Bulk Updating Any Meta Values in WordPress Posts Automatically

I updated the look of my site, today, and with that came a non-standard setup for featured images and the realization I’d have to manually update a lot of posts.

The theme requires custom meta be used for the featured image setting to determine how to display an image. As of this post, I have roughly 170 blog posts in the database that would need updating from the beginning of January until now. I definitely didn’t want to spend the next 60 minutes (170 posts * time to click) updating each post, so I did a bit of quick and dirty PHP coding.

Placing the code within the_loop() allowed it to run automatically for each post that was presented. Setting the per-page post count to 200, I effectively had all 170 posts pushed on screen at the same time. This subsequently updated all 170 posts at the same time. This of course put a little bit of a hit on my SQL database, but not so much that it bogged it down. I’m sure having 170 * 2 reads then writes all at once blew out a few of the cobwebs. Most of this site is cached pretty effectively so the database doesn’t do much.

Screenshot 2015-05-02 18.23.56

You’ll see in the image above where I made the updates. The first spike should have been the only one, but I entered the wrong value for one of the custom meta fields so I had to go back and do it again. The code has logic so if it was already correct, it skipped it, hence the smaller second peak.

If you’re curious, the above came from NewRelic, a service offering made by some pretty cool people. They’re free to use for the basic stuff and their customer service rocks. </shameless plug>

Anyway, without further delay, here’s the code that made this happen:

Pretty neat, eh? I know it’s nothing spectacular but it gets the job done, for sure.

Share this post with everyone you know who’s even just remotely interested in WordPress development. One could even bulk-update posts themselves with zero clicks or interaction necessary.

I feel like I did a great thing, today. Time for a beer.


The Stack

(This post is wildly out-dated. The most current info is here.)

Yesterday someone asked me what my stack looked like.

Today I think it makes a good blog post.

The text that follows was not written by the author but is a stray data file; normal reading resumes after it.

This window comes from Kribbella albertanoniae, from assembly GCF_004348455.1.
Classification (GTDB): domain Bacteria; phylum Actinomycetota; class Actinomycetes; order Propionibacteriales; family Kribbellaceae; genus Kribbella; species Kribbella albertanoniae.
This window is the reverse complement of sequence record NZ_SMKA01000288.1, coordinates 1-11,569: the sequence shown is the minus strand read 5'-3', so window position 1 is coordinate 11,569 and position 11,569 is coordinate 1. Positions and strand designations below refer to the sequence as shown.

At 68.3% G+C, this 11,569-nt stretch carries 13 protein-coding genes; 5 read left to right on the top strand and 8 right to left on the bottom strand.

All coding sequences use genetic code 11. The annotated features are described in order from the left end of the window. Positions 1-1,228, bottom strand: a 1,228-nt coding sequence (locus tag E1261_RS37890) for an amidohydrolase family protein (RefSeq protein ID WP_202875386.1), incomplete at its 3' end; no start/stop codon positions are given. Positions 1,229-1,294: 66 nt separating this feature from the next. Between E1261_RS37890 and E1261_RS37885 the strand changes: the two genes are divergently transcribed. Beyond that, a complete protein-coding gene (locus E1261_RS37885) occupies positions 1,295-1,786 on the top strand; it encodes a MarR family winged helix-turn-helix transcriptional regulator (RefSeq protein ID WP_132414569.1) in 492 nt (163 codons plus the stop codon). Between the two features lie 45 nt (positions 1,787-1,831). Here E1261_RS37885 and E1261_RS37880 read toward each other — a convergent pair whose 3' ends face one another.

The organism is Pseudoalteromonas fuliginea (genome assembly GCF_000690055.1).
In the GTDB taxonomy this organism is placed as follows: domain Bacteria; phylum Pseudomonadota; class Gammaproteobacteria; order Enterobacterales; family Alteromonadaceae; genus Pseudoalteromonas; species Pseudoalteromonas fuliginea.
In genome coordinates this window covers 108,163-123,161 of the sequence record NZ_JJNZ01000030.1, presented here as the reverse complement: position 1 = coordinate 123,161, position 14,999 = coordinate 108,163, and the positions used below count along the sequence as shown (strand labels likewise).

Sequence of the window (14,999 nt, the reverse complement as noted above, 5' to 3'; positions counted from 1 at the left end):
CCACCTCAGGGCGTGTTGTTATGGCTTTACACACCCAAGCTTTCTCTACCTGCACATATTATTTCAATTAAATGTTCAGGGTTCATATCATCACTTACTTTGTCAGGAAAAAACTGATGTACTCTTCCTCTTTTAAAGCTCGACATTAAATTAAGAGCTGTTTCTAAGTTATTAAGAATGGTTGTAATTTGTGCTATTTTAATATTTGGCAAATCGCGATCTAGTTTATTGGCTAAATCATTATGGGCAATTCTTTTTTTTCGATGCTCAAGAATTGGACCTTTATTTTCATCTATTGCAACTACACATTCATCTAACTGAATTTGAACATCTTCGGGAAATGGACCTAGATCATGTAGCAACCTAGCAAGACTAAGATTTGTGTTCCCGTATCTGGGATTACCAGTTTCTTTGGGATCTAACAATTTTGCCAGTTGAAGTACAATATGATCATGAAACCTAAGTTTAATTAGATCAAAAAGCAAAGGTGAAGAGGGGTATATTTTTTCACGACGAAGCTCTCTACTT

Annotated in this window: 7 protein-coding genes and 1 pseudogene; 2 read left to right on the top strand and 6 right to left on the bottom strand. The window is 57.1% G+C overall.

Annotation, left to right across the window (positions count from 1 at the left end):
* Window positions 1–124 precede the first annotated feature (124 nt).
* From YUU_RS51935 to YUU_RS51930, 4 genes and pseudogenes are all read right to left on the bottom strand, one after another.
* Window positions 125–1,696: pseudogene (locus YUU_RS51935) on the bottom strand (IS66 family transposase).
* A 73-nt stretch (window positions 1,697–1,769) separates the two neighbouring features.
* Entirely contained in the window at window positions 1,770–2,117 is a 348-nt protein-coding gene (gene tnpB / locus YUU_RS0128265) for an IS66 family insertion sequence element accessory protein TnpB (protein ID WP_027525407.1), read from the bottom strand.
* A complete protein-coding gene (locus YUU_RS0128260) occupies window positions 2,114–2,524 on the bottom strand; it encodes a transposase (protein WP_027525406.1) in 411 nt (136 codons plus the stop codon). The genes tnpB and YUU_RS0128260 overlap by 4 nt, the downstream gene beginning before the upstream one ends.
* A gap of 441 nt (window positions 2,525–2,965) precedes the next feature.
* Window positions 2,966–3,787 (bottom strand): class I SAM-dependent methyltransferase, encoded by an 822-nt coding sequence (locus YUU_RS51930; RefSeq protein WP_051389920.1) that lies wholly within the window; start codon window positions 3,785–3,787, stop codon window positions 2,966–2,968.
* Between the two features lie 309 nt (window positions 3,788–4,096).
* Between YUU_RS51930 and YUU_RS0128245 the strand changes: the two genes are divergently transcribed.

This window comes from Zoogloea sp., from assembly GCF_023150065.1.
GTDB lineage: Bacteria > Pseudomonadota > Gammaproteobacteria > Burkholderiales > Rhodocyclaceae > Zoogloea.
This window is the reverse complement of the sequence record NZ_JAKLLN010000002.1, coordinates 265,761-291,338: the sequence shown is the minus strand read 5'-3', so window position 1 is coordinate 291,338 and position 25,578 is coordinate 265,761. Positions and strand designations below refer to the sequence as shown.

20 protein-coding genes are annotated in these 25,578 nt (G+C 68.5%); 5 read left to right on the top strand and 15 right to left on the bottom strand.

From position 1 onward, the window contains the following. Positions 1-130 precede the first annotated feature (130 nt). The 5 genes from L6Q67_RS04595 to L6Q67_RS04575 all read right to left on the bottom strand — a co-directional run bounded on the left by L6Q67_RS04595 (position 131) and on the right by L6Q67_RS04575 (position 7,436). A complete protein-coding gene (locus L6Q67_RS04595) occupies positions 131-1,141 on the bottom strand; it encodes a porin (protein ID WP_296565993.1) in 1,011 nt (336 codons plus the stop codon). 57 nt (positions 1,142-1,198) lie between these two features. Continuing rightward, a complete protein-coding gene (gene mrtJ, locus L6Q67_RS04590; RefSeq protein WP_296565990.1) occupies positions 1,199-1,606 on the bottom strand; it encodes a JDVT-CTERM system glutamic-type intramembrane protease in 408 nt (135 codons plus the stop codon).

I’m always open to share the tech behind my sites and this one is no different. While not incredibly in depth, here’s how it goes:

Layer 1: Infrastructure

The core of it all is DigitalOcean. They provide the resources my site sits on and so far they’re doing amazingly well. If I ever need more space or resources, I just need to click a few buttons and I’m on my way. I could also set up load balancing, too, with little effort if it comes to that. Their claim to fame are their awesome little (or big) droplets that start at $5. For $5 you get 512mb of RAM 20GB of SSD-backed storage, and 1TB of bandwidth. That’s enough for a small, site, for sure. I’ve moved higher than that mainly because of one member of my software stack that naturally uses more RAM. I’ll cover it later.

Layer 2: Operating System

Within my DigitalOcean home, Ubuntu 14.04 sits. I’ve chosen the LTS branch because I’m very much of a set-and-forget mentality when it comes to supporting architecture. I like the idea of not having to worry about my OS becoming outdated in a short window of time. It’ll effectively be supported until 16.04 comes out, and to give you an idea of when that is, 14.10 is currently the newest in line and 15.04 isn’t slated until the end of April for a release date. In essence, I’m good until at least April 2016. 

Layer 3: Web Server

Presenting all of these bits is hard work. That’s why I chose nginx to take up the task. It’s a great server application that I’ve combined with SSL to make every visit to https://jlyman.net secure. Minimal configuration is needed in order to make things hum along smoothly, and I’m glad for that.

Layer 4 1/2: Interpreter

PHP. Given I run WordPress, this is a given. However there are several ways to run it. In my case, I’ve taken then PHP5-FPM route. I could also use FastCGI (the more generic form of FPM) or MOD_PHP (which is actually not that fast in today’s environments). FPM allows me to keep PHP from sucking up too many resources and limiting its worker count. If something gets stuck, I can gracefully shut it down and bring it back up without any major headaches.

Layer 4 2/2: Database

This one is also a given because I run WordPress. MySQL is on the back side hosting the actual content of this site. It’s backed up every hour for good measure and backups are stored in a safe place that can be reached via the outside. There are much more efficient databases however getting WordPress to work with them is rough going if not impossible at this time and I don’t see much changing any time soon.

Layer 5: WordPress

This is the cream on top. WordPress is my CMS of choice and it’s one I’ve used for several years. I remember when I first started using it back on version 2.5. WordPress has come a very long way and I’m grateful that development of such a product continues today with a massive community behind it. 

Layer 6: CloudFlare + SSL

On top of all this, CloudFlare + SSL takes care of all my caching needs. They’re very intelligent about what can be cached and what’s dynamic. I have yet to run into a case where stale content has been served. With their system comes continued use of SSL. This means that from the server to their server is secure, and from their server to you is also secure, no questions. DDoS efforts are limited quickly and geographic-dependencies are removed. Wherever you are, you’ll get quick load times and a lot of burden is taken off my system, which keeps my costs low. I love keeping costs low.


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